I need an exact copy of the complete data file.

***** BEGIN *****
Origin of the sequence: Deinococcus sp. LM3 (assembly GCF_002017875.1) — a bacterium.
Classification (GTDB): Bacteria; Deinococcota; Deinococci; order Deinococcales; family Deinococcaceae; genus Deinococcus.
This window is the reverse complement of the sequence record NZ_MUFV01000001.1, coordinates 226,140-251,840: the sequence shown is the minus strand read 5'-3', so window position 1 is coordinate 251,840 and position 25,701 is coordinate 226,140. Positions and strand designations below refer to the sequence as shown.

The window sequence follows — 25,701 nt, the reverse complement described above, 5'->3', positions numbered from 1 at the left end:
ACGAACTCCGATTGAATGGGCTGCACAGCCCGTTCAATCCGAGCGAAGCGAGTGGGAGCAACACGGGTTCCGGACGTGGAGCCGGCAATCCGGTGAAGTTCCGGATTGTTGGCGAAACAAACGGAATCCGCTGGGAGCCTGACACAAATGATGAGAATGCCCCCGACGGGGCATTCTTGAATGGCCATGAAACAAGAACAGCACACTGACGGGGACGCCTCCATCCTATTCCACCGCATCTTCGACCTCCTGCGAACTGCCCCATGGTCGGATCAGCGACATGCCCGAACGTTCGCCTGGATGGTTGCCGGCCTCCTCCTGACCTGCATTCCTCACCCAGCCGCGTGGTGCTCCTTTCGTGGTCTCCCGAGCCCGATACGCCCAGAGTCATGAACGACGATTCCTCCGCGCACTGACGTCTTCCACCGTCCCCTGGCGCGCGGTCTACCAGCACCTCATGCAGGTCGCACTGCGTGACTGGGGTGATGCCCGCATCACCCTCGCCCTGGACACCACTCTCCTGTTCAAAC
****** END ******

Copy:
Origin of the sequence: Deinococcus sp. LM3 (assembly GCF_002017875.1) — a bacterium.
Classification (GTDB): Bacteria; Deinococcota; Deinococci; order Deinococcales; family Deinococcaceae; genus Deinococcus.
This window is the reverse complement of the sequence record NZ_MUFV01000001.1, coordinates 226,140-251,840: the sequence shown is the minus strand read 5'-3', so window position 1 is coordinate 251,840 and position 25,701 is coordinate 226,140. Positions and strand designations below refer to the sequence as shown.

The window sequence follows — 25,701 nt, the reverse complement described above, 5'->3', positions numbered from 1 at the left end:
ACGAACTCCGATTGAATGGGCTGCACAGCCCGTTCAATCCGAGCGAAGCGAGTGGGAGCAACACGGGTTCCGGACGTGGAGCCGGCAATCCGGTGAAGTTCCGGATTGTTGGCGAAACAAACGGAATCCGCTGGGAGCCTGACACAAATGATGAGAATGCCCCCGACGGGGCATTCTTGAATGGCCATGAAACAAGAACAGCACACTGACGGGGACGCCTCCATCCTATTCCACCGCATCTTCGACCTCCTGCGAACTGCCCCATGGTCGGATCAGCGACATGCCCGAACGTTCGCCTGGATGGTTGCCGGCCTCCTCCTGACCTGCATTCCTCACCCAGCCGCGTGGTGCTCCTTTCGTGGTCTCCCGAGCCCGATACGCCCAGAGTCATGAACGACGATTCCTCCGCGCACTGACGTCTTCCACCGTCCCCTGGCGCGCGGTCTACCAGCACCTCATGCAGGTCGCACTGCGTGACTGGGGTGATGCCCGCATCACCCTCGCCCTGGACACCACTCTCCTGTTCAAAC